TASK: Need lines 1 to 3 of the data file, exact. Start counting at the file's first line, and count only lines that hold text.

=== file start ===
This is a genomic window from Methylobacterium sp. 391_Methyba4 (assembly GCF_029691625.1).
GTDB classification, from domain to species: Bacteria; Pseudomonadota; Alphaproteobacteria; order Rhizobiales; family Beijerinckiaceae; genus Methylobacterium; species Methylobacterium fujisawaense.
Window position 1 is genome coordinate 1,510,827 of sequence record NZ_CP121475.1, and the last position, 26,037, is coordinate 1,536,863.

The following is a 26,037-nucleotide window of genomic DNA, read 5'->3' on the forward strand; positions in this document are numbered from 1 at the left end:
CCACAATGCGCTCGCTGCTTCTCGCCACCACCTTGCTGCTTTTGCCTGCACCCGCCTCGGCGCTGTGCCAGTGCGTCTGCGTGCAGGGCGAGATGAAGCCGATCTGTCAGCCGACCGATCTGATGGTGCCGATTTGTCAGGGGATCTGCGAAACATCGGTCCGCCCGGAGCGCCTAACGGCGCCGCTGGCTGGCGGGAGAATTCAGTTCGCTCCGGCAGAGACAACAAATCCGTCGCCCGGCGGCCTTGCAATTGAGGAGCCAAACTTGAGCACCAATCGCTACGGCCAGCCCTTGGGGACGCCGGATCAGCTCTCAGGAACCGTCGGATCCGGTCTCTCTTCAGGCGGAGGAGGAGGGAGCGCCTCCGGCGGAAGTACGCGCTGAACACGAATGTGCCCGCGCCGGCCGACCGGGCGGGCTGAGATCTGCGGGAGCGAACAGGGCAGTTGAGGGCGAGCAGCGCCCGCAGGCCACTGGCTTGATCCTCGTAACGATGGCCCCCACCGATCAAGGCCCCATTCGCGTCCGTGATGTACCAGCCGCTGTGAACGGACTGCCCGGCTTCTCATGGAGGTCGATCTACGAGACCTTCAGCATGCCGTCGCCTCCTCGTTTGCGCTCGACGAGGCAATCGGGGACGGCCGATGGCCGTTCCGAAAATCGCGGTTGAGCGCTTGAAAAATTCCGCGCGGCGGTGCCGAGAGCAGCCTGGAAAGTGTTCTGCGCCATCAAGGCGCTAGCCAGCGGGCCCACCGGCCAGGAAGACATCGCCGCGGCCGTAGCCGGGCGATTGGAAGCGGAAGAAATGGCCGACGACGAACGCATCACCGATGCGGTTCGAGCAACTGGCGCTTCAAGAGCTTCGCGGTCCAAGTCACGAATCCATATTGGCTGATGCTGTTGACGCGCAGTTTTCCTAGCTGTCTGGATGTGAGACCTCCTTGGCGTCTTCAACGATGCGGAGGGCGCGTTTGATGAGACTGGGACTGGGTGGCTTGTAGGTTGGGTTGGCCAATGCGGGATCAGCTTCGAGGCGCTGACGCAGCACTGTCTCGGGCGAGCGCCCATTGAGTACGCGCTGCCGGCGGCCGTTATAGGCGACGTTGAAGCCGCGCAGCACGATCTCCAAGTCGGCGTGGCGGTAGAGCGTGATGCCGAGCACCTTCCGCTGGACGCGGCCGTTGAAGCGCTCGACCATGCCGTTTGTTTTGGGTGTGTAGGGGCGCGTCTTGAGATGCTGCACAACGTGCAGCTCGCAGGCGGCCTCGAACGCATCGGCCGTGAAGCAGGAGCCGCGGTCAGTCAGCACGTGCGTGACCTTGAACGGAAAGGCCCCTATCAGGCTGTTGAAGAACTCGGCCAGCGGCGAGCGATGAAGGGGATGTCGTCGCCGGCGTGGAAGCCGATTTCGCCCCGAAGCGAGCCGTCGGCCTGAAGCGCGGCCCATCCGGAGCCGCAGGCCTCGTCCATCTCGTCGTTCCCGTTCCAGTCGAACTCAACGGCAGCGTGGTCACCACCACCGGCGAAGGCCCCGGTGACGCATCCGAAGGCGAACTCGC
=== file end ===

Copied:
This is a genomic window from Methylobacterium sp. 391_Methyba4 (assembly GCF_029691625.1).
GTDB classification, from domain to species: Bacteria; Pseudomonadota; Alphaproteobacteria; order Rhizobiales; family Beijerinckiaceae; genus Methylobacterium; species Methylobacterium fujisawaense.
Window position 1 is genome coordinate 1,510,827 of sequence record NZ_CP121475.1, and the last position, 26,037, is coordinate 1,536,863.